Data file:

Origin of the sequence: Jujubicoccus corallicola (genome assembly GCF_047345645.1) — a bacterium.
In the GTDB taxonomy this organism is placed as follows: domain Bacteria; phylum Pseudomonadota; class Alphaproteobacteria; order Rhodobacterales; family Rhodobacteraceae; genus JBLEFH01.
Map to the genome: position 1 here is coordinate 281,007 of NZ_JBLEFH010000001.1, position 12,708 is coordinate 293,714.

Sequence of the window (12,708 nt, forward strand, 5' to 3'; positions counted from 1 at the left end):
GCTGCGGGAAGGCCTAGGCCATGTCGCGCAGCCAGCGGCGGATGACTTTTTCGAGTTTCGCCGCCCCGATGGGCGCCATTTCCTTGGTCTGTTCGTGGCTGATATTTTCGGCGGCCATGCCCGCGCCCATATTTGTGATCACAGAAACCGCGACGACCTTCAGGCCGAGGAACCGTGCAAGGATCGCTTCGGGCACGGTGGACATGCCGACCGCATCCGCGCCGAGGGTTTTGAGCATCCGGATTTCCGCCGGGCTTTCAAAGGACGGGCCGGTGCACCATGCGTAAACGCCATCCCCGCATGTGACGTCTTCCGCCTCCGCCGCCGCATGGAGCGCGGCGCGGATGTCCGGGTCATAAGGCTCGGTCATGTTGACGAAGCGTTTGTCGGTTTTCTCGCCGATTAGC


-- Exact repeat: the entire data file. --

Origin of the sequence: Jujubicoccus corallicola (genome assembly GCF_047345645.1) — a bacterium.
In the GTDB taxonomy this organism is placed as follows: domain Bacteria; phylum Pseudomonadota; class Alphaproteobacteria; order Rhodobacterales; family Rhodobacteraceae; genus JBLEFH01.
Map to the genome: position 1 here is coordinate 281,007 of NZ_JBLEFH010000001.1, position 12,708 is coordinate 293,714.

Sequence of the window (12,708 nt, forward strand, 5' to 3'; positions counted from 1 at the left end):
GCTGCGGGAAGGCCTAGGCCATGTCGCGCAGCCAGCGGCGGATGACTTTTTCGAGTTTCGCCGCCCCGATGGGCGCCATTTCCTTGGTCTGTTCGTGGCTGATATTTTCGGCGGCCATGCCCGCGCCCATATTTGTGATCACAGAAACCGCGACGACCTTCAGGCCGAGGAACCGTGCAAGGATCGCTTCGGGCACGGTGGACATGCCGACCGCATCCGCGCCGAGGGTTTTGAGCATCCGGATTTCCGCCGGGCTTTCAAAGGACGGGCCGGTGCACCATGCGTAAACGCCATCCCCGCATGTGACGTCTTCCGCCTCCGCCGCCGCATGGAGCGCGGCGCGGATGTCCGGGTCATAAGGCTCGGTCATGTTGACGAAGCGTTTGTCGGTTTTCTCGCCGATTAGC